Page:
10 Autumnal Horror Films first published by BFI, 21 Oct 2021
Spooks love thresholds, gateways and portals. They famously congregate on Walpurgis Night, the evening before May Day that marks the end of spring and the advent of summer – and conversely they also gather at Halloween, the night that closes autumn and heralds the onset of winter. This is why October in general and Halloween in particular loom so large in the genre calendar. For Christians, it is the night before All Saints’ (or Hallows’) Day, although it also overlaps (and syncretises) with the Celtic, pagan Samhain, a celebration of harvest’s end that is also a liminal time when the border between our world and the Otherworld becomes fluid. Halloween is a festival of masks and costumes, of carnivalesque inversions, supernatural encroachments and demonic incursions, when the cold grip of winter sets in, and the dead mix freely with the living. Essentially, it’s horror time – and it has lent its name to a horror franchise which, including reboots and reimaginings, has now been stalking for 43 years.
Autumn, however, is a flexible season. Traditionally, for English speakers, it began on Lammas Day (1st August) and ended on Halloween (31st October), while meteorologists and modernity see it spanning the start of September to the end of November, and North Americans place it between the autumnal equinox (21st-24th September) and the winter solstice (21st-22nd December). So while, unsurprisingly, Halloween will, both as a key autumnal – and eldritch – calendar event, keep recurring in this selection of autumnal horror films, the final choice falls in November.
To Kill A Mockingbird (1962)
It might be supposed that Robert Mulligan’s adaptation of Harper Lee’s 1960 novel covers events that are mostly summerbound in Depression-era Alabama, and that the film is more coming-of-ager and courtroom drama than horror – but young siblings Scout (Mary Badham) and Jem (Phillip Alford) live in fear of a reclusive neighbour whom they nickname ‘Boo’ and magnify with their own terrifying mythology, and so an element of southern gothic is there from the start.
After the film’s pivotal court case is over, a coda takes place on one long October night, in which all the film’s themes of crime, prejudice and scapegoating come together in a moment of autumnal horror. As Jem and Scout return home through the woods, with Scout’s perspective (and ours) restricted by her Halloween costume, they are stalked and attacked by a drunken, vindictive man with a knife – and rescued from murder by ‘Boo’.
It was made by José Ramón Larraz in the same year as his Vampyres, and similarly features lesbianism, violence and a big gothic pad in the English countryside – but that is where all similarity ends. For this moody psychodrama – Britain’s official Palme d’Or entry at Cannes – comes much closer to Hitchcock’s Psycho (1960) or Polanski’s Repulsion (1965), as it traces the unraveling of strange, sensitive Helen (Angela Pleasance), returned from abroad to the old family estate in the company of her more worldly writer friend Anne (Lorna Heilbron).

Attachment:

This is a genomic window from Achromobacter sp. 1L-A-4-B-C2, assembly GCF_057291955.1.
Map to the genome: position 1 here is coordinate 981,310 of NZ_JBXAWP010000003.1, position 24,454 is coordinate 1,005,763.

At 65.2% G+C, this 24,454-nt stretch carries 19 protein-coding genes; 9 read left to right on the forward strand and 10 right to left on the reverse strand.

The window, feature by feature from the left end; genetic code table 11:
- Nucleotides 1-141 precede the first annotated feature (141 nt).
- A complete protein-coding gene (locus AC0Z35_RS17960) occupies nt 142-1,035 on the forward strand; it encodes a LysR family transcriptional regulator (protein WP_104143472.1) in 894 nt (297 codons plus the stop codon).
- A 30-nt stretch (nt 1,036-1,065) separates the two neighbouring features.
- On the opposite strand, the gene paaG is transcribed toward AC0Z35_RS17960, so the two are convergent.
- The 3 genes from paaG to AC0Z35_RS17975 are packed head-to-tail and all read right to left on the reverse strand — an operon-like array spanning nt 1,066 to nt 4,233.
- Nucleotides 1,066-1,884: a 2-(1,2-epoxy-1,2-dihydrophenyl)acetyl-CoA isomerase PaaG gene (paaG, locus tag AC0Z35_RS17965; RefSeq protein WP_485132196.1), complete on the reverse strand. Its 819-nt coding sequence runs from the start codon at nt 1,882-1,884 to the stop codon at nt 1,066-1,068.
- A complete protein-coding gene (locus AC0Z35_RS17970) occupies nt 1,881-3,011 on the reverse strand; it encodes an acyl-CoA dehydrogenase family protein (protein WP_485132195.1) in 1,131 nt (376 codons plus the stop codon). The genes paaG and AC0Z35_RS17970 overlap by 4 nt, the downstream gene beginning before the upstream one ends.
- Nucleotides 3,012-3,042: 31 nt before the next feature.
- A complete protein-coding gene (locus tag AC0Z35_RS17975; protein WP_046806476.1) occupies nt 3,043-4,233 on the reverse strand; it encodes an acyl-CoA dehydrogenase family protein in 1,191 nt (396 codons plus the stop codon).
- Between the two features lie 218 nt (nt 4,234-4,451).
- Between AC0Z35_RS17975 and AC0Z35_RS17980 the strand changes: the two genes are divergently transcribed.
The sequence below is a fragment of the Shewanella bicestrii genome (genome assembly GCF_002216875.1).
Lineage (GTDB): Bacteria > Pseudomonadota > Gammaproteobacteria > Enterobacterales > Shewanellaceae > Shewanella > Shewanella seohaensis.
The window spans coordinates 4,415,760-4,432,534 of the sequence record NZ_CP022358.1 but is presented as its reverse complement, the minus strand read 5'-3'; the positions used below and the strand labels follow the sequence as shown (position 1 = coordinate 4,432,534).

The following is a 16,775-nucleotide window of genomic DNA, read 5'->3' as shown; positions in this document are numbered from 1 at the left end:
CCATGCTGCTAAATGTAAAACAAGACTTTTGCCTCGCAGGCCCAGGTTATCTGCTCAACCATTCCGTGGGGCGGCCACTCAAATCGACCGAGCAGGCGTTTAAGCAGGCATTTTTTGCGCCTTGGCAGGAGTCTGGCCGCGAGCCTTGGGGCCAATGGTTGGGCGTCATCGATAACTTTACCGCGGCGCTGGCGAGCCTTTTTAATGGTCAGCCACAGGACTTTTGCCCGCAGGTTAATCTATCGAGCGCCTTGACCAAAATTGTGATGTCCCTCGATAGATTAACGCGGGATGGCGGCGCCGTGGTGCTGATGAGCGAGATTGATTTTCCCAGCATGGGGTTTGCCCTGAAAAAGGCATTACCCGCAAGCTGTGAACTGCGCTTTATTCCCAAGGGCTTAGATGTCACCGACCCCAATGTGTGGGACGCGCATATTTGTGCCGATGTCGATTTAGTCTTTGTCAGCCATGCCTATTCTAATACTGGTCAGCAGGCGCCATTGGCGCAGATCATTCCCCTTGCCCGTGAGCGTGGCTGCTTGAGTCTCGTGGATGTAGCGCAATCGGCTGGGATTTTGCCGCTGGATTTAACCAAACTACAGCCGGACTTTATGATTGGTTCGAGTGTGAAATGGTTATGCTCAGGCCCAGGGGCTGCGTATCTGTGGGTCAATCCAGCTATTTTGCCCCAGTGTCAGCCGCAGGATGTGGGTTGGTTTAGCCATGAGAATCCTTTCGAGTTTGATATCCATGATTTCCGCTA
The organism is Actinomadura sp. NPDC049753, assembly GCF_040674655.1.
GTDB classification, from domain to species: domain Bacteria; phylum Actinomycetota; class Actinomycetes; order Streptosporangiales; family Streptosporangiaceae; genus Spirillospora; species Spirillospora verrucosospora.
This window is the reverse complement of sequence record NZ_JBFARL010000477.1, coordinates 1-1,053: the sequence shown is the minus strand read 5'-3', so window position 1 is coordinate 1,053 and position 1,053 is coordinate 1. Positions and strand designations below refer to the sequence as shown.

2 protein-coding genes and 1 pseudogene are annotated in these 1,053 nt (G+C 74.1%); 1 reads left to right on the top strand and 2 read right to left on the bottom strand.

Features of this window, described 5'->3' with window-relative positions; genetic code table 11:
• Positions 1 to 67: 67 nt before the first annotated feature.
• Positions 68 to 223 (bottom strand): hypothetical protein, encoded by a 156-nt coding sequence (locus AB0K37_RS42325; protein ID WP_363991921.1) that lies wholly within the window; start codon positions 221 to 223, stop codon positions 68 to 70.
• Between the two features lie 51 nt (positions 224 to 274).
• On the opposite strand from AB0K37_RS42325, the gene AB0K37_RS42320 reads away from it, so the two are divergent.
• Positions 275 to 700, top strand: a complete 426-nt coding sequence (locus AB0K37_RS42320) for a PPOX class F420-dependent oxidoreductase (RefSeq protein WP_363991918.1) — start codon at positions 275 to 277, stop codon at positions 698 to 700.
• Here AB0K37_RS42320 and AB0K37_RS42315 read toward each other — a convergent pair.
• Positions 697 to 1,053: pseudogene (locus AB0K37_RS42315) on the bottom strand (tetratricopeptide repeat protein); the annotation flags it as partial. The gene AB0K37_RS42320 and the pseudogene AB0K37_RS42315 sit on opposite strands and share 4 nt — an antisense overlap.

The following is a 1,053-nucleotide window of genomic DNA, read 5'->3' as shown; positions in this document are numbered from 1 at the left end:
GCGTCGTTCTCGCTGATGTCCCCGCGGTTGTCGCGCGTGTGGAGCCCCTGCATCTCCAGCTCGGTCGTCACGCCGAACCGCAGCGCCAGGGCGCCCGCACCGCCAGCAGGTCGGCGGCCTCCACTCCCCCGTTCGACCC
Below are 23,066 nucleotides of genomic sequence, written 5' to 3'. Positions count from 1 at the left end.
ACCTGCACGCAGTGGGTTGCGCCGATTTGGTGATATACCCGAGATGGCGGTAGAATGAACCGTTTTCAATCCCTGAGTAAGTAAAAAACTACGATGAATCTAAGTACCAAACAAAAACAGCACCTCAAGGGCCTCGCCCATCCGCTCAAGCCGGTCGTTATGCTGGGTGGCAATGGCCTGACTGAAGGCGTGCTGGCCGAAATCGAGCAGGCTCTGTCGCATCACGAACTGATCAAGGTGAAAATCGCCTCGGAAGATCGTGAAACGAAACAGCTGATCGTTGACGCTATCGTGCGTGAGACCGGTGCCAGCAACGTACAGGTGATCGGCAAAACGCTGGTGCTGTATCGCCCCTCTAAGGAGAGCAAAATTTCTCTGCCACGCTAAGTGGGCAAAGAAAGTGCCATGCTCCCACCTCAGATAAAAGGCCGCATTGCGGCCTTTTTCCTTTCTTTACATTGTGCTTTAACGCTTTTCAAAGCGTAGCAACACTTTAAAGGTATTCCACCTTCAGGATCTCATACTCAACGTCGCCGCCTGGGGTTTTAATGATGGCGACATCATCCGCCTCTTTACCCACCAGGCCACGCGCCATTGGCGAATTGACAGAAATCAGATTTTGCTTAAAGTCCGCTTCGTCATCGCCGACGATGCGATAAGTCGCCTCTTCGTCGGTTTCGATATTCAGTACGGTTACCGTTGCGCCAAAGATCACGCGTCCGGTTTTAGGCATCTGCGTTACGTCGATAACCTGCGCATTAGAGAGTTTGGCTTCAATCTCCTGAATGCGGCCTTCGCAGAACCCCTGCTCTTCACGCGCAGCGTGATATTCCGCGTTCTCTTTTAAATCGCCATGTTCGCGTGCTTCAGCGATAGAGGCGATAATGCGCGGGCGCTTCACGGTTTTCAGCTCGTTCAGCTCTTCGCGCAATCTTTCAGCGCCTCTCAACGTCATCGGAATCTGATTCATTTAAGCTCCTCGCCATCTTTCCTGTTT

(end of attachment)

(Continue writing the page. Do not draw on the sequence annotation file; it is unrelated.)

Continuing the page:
With the leaves on the trees starting to turn a neurotic yellow, the property’s grounds yield up buried ghosts, as the infantilised Helen confounds the living with the dead in her secluded doll’s house of repressed sexuality and murderous desire. Like Helen’s former friend Cory, Larraz’s film disappeared only to resurface. For its original negative, long believed lost, was recently rediscovered and restored.
Larry Clark’s Black Christmas (1974) may have inaugurated the ‘calendar killer’, but it was John Carpenter’s film that would make Halloween a fixture in the slasher annals as (according to the now iconic poster) “the night he came home!” The pronoun ‘it’, though, is preferred to ‘he’ by psychiatrist Dr Sam Loomis (Donald Pleasance) – named for a character from Alfred Hitchcock’s ur-slasher Psycho (1960) – to denote his escaped patient Michael Myers, a deranged murderer of the silent, heavy-breathing type.
As Myers now sets his sights on bookish virgin Laurie Strode (Janet Leigh’s debuting daughter Jamie Lee Curtis) and other co-eds in the red-and-yellow-leafy suburbs of Haddonfield, Illinois, Loomis refers to him, unscientifically, as ‘the evil’, while evidently himself relishing crouching behind bushes in the dark and frightening children. After 15 years under this doctor’s supervision, it is unsurprising that Myers’ boyhood psychopathy has ripened.
Children of the Corn (1984)
Autumn is of course the season of harvest, and Fritz Kiersch’s film, adapted from a short story by Stephen King, is folk horror fixated on reaping what has been sown. In the fictional backroads town of Gatlin, Nebraska, the failure of the corn crop leads local children to sacrifice all the community’s god-fearing grownups to an agricultural deity (“He who walks behind the rows”), and to instal their own underage cult falling somewhere between William Golding’s novel Lord of the Flies (1954) and Narciso Ibáñez Serrador’s Who Can Kill A Child? (1976).
Three years after this teen takeover, an adult couple (Peter Horton, Linda Hamilton) becomes ensnared in the town on 31st October, and ultimately burns down the now fertile fields. This corn-fed, sometimes corny study of outlandish religious zealotry taps into urban anxieties about the Bible Belt, before restoring adult order after a Halloween of kiddy chaos.